Words by:
Photography: Isabel Martin

This is Signing Off, our year-end series with the artists who defined 2023

If 2023 had one perhaps exhausting lesson to offer artists, it was the importance of staying visible.

Building on the foundations of a series of powerful club records for diverse labels – OG-equivelant dubstep for Dirtybird, fucked up breaks for Scruffed – the Tennessee born, Atlanta-based producer and DJ Nikki Nair achieved just that, and did so with zero associated bullshit. Instead, he affirmed his adventurous versatility by establishing new friendships and collaborations, including Set the Roof, a breathless mini-album made with the invitation of his personal hero-turned-friend, Hudson Mohawke. If you missed the gloriously fizzy title track with Tayla Parx in the rave, then perhaps Nair’s tongue-in-cheek Can’t Wait for Studio Barnhus got lodged in your head – its gurgling, Auto-tuned “I cannot wait to get fucked up with you” hook primed for the wonkiest of sunsets.

Involved in DIY and punk since his teens, Nair has observed and embraced a multitude of scenes and sounds since EDM blew up in the US over a decade ago. His DJing style – bombastic and unexpected – refuses to draw boundaries, and Nair himself is as earnest in remixing fellow 2023 protagonist Caroline Polachek’s Bunny Is a Rider as he is hooking up with his teenage blog house inspiration Crookers. After all, as Nair rightly notes, “there’s always a path going from club music to pop music”.

Crack: You’ve toured more than ever in 2023 and still stayed prolific as a producer. How do you balance travel with creativity?

The main way of being able to stay prolific on tour is collaborating. When I’m on tour in Europe, my main base is usually London, where I stay with DJ ADHD and Chloé Robinson. I’ve lost count of how many tracks we’ve made together this year, but it’s a lot. The other thing I’ve started to do is to write sketches on planes, which I’ve never done in the past. But I think it’s also detrimental in the sense that, I really like working in my studio, being alone for a whole month at a time, going really deep on making weird tracks and sound design, and I can’t do that on tour.

What role does collaboration play in your music?

Actually, I was really against collaborating until I started working with DJ ADHD. It was always a hard “no” if anyone ever asked. But there was this mixer that I have, that I mixed everything on in this one weird way, and I’d use it as an excuse – that I didn’t want to work with anyone else. So he bought the mixer, and said, “Now will you work with me?”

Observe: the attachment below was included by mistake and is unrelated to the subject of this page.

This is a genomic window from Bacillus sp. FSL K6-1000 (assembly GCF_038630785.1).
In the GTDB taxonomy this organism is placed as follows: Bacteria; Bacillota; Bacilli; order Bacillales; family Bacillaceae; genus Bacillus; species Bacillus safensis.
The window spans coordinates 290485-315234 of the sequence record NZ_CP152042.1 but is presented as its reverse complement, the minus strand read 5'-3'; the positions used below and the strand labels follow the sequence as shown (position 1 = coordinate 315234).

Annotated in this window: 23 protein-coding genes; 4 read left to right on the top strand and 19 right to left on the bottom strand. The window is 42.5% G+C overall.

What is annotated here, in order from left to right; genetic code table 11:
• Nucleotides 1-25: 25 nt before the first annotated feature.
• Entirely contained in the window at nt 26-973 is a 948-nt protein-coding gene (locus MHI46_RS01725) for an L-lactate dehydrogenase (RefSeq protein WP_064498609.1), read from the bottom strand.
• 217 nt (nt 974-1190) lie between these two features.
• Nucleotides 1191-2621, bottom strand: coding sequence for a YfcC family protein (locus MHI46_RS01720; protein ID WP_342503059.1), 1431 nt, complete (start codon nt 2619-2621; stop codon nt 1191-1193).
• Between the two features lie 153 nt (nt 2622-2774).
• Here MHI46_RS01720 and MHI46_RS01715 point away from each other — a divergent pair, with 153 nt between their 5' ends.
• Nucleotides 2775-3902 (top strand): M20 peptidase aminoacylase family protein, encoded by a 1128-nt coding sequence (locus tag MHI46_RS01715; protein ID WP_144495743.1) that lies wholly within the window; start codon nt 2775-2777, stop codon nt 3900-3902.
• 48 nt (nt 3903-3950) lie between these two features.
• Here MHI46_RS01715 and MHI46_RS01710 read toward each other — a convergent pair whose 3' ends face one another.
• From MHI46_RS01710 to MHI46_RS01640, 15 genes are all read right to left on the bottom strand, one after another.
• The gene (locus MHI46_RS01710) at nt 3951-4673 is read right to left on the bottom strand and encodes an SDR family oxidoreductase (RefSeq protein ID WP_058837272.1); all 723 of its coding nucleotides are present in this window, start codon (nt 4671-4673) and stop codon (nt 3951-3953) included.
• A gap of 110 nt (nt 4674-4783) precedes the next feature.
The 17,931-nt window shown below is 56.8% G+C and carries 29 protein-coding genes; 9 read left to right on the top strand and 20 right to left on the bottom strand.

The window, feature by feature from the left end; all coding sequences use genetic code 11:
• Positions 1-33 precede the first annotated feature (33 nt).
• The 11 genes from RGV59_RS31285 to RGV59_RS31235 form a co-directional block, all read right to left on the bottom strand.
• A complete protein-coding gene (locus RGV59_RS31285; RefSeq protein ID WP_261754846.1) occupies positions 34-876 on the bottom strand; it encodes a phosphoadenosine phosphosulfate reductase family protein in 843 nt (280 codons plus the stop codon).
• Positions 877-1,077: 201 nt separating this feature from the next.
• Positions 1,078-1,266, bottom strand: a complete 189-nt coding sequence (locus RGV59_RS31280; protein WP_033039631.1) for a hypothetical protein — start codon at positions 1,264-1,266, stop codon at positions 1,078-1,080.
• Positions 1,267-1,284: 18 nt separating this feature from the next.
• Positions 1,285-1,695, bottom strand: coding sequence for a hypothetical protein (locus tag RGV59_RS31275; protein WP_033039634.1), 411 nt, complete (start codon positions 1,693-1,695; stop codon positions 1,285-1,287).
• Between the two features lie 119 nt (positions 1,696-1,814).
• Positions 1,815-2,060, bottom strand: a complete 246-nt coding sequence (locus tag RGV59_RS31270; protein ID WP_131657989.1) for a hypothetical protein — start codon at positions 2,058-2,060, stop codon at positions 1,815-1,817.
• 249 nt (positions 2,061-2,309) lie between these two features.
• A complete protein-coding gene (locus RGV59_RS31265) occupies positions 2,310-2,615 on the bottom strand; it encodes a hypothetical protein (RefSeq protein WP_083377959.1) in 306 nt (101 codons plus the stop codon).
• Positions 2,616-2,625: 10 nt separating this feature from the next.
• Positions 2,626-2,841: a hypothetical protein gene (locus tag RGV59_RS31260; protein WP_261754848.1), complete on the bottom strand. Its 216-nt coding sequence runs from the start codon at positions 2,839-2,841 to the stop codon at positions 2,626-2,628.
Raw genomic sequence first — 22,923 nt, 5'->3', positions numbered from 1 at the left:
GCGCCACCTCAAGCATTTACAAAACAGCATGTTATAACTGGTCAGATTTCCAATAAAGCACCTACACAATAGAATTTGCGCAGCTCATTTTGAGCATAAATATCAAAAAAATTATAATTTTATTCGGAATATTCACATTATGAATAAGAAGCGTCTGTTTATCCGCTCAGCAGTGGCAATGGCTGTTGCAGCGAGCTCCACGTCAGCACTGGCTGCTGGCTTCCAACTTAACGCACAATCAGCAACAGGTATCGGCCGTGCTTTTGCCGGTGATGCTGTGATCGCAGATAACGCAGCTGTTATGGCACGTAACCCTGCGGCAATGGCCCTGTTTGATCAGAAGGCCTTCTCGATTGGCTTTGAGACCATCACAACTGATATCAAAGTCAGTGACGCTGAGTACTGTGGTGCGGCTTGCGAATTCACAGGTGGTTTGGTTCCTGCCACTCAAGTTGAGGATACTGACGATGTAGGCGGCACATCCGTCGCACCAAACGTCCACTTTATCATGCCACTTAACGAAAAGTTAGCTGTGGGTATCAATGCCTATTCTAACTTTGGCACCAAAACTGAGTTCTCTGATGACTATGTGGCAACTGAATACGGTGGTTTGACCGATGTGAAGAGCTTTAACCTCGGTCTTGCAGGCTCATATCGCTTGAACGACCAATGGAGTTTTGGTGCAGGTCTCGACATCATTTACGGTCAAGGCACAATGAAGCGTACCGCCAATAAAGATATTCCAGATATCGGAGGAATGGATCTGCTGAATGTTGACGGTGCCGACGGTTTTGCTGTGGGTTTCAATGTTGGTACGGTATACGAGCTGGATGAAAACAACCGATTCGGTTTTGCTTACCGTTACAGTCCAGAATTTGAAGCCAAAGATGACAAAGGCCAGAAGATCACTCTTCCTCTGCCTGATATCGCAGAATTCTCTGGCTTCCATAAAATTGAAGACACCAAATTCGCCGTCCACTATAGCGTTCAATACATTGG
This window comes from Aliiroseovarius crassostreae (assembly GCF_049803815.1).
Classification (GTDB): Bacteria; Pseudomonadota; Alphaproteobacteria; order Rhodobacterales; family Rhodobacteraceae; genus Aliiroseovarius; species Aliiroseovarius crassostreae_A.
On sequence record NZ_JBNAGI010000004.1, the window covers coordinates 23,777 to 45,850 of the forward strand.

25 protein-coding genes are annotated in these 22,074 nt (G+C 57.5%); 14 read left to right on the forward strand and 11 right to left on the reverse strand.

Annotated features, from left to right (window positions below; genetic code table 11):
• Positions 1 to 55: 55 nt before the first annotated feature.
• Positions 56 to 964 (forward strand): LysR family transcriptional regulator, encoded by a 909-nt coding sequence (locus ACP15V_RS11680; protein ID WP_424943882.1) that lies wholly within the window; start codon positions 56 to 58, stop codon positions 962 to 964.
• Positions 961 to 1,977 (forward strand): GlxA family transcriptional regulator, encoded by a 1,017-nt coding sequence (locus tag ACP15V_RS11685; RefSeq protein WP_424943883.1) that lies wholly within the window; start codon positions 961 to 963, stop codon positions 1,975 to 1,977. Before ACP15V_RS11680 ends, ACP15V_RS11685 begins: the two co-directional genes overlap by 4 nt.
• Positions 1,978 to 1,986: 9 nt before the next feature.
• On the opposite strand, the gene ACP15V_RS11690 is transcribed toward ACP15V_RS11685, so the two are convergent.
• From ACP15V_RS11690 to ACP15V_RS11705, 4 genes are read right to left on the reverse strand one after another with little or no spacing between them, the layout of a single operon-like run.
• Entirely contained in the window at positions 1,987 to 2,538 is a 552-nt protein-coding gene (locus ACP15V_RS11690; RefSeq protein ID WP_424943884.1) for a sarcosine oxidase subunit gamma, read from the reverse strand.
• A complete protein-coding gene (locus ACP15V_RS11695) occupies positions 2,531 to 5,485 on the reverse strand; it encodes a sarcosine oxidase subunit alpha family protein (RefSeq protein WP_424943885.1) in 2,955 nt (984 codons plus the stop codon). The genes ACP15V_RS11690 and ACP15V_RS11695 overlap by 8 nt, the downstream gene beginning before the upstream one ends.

With b2b sets, I like bouncing off people’s energy. If it’s a friend, it feels more like we’re playing music together, just two or three people showing each other tracks. It’s kind of the same with collaborating in the studio. My favorite part about it isn’t even necessarily the music that gets made, it’s the time I get to spend with someone talking about stuff that we have in common. You’re finding out that someone is like you in a lot of ways, in their taste and also in more abstract ways. I really like that.

Let’s talk about Set the Roof. How did that collaboration with HudMo come about, and did you intend to make the sort of weird pop banger that it turned out to be?

He sent me a DM saying that if I was on the west coast at any time, we should get in the studio. I immediately booked a flight to LA. I’ve been a fan since 2010 – it was crazy and very unexpected. There’s always a path going from club music to pop music, and in my adult life, I have never separated the two. I love great pop hooks, and even in clubs, a good pop edit done tastefully can be really exciting. But also, I grew a little tired of just writing rhythm-focused tracks and had an urge to work with melodies and chords, emotions I couldn’t express with just rhythms.

This summer, you became a regular face on European festival stages, playing events like Glastonbury and Bang Face. Were they as you had imagined?

Bang Face and Glastonbury are two very different festivals! Bang Face, oddly enough, was one of the most beautiful festivals I’ve ever attended; a celebration of rave as a culture and language, done in a very genuine and wholesome way, with no punches pulled or expense spared to make it feel like, well, the raviest possible rave. In the US, as a kid, when you hear what a rave is, that’s what you look for. I grew up listening to breakcore and other heavier music, and seeing that celebrated and people actually partying felt really surreal.

What was the biggest lesson 2023 taught you?

How to sleep at any time of day, in any position.

What one track impressed you most in 2023?

GRRL – Camber.

Best thing you ate in 2023?

There was this sandwich I had in Italy on the way from Milan to Rome that I keep thinking about…